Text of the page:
It’s quite funny when there is a quiet moment in a movie, a moment that hangs on for a few more seconds than usual and people start looking around, not quite sure if the sound has gone wrong, they struggle to understand what’s really going on. I remember the beginnings of There Will Be Blood (2007) and No Country For Old Men (2007), confusing the crowds I watched it with. It’s impressive that the lack of sound can be as vital as what is heard.

Most silent movies have an impressive soundtrack, long are the days of the single piano player tinkering on to a damsel being tied to a railway track (although I’d like to note that there was such a movie shown at the Abertoir film festival in 2012). But lots of the emotions and dialogue are replaced by music, films like THX1138 (1971) and Last of the Mohicans (1992) have instrumental versions, which I think are quite inventive and should branch out to more movies, like Blade Runner (1982), the Piano (1993) or Flash Gordon (1980), after all the composers of these movies are also highly regarded for their musical abilities.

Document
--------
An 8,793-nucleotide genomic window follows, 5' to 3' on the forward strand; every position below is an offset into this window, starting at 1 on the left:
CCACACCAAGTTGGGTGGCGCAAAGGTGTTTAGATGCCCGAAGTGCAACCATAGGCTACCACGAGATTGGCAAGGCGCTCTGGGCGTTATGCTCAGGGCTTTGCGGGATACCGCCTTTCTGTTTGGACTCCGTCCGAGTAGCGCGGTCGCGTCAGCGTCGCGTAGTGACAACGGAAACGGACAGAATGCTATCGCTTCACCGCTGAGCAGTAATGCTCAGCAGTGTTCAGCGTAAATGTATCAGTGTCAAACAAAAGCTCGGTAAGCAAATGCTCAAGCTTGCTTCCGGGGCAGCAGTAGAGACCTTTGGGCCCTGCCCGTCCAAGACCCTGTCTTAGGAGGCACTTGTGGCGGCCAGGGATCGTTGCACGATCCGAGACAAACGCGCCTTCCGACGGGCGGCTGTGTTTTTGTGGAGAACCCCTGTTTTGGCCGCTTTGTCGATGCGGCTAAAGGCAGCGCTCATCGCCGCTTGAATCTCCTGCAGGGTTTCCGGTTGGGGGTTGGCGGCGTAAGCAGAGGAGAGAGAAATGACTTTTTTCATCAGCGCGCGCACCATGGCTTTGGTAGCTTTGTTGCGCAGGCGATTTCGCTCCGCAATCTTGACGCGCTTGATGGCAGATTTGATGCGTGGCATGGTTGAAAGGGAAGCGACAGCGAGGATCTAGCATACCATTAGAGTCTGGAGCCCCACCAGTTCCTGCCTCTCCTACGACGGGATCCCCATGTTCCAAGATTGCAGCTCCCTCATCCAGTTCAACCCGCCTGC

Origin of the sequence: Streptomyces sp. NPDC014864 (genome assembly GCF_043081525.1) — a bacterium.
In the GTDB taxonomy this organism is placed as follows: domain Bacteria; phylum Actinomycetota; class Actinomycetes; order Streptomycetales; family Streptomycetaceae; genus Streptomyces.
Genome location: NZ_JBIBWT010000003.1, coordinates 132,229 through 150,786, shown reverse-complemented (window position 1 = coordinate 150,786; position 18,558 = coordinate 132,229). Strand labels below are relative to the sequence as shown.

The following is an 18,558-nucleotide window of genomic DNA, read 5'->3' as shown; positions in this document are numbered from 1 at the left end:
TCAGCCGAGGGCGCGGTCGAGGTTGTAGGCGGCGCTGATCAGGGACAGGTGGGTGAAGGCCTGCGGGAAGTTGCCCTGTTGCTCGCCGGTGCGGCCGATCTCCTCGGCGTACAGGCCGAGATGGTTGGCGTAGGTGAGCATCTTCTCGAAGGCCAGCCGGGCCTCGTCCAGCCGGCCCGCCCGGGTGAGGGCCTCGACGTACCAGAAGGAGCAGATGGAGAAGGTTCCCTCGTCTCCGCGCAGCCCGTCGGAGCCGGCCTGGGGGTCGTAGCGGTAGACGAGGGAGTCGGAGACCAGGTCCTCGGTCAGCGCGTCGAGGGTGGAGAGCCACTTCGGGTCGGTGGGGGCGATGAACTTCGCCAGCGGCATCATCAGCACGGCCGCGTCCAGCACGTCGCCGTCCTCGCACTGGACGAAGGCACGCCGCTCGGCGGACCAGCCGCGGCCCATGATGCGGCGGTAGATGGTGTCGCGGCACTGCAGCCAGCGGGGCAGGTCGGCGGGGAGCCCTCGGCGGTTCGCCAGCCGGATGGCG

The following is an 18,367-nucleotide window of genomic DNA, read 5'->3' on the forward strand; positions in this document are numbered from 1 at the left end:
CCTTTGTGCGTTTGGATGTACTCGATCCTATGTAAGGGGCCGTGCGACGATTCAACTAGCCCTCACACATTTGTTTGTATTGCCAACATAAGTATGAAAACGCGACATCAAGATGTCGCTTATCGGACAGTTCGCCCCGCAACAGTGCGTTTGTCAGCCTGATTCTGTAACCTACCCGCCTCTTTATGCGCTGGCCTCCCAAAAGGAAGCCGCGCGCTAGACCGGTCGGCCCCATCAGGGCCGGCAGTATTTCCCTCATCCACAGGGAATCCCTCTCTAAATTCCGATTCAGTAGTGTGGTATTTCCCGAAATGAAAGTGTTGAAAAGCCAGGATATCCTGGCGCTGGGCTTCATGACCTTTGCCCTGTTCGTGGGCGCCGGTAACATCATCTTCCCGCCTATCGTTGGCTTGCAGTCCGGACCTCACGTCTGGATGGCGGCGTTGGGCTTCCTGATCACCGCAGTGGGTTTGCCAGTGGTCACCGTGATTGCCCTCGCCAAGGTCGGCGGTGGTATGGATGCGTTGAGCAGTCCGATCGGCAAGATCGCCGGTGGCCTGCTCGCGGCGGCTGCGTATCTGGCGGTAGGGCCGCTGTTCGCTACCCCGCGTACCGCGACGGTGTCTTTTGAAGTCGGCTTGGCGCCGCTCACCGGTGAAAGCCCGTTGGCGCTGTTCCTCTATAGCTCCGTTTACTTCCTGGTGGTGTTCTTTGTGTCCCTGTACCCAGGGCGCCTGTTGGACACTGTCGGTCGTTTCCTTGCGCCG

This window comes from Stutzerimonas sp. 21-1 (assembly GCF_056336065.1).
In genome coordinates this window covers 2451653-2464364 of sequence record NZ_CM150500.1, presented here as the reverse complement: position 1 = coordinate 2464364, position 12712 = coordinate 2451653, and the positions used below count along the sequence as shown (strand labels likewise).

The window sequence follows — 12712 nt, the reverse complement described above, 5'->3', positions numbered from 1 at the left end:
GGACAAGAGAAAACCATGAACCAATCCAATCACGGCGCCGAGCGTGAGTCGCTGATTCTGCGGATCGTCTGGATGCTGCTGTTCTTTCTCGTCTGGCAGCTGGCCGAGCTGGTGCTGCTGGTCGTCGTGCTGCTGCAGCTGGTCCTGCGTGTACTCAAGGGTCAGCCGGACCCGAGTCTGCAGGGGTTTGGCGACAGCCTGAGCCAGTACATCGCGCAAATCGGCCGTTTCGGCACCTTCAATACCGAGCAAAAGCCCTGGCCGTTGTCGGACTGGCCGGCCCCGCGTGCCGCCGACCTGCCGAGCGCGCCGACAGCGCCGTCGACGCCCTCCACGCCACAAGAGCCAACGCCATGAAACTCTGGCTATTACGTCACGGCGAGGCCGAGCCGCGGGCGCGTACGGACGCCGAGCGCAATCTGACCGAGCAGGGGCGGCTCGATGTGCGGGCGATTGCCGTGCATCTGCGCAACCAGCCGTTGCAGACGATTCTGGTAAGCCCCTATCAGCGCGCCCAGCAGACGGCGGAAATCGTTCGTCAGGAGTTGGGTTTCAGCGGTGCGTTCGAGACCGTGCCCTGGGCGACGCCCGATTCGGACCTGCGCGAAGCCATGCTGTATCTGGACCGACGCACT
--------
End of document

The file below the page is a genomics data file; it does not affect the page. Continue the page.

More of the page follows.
Here’s a list of a few movies regarded as being silent in the modern age. (as always no particular order)

  • Belleville rendezvous (2003)
  • The Artist (2011)
  • Essential Killing (2010)
  • Valhalla Rising (2009 )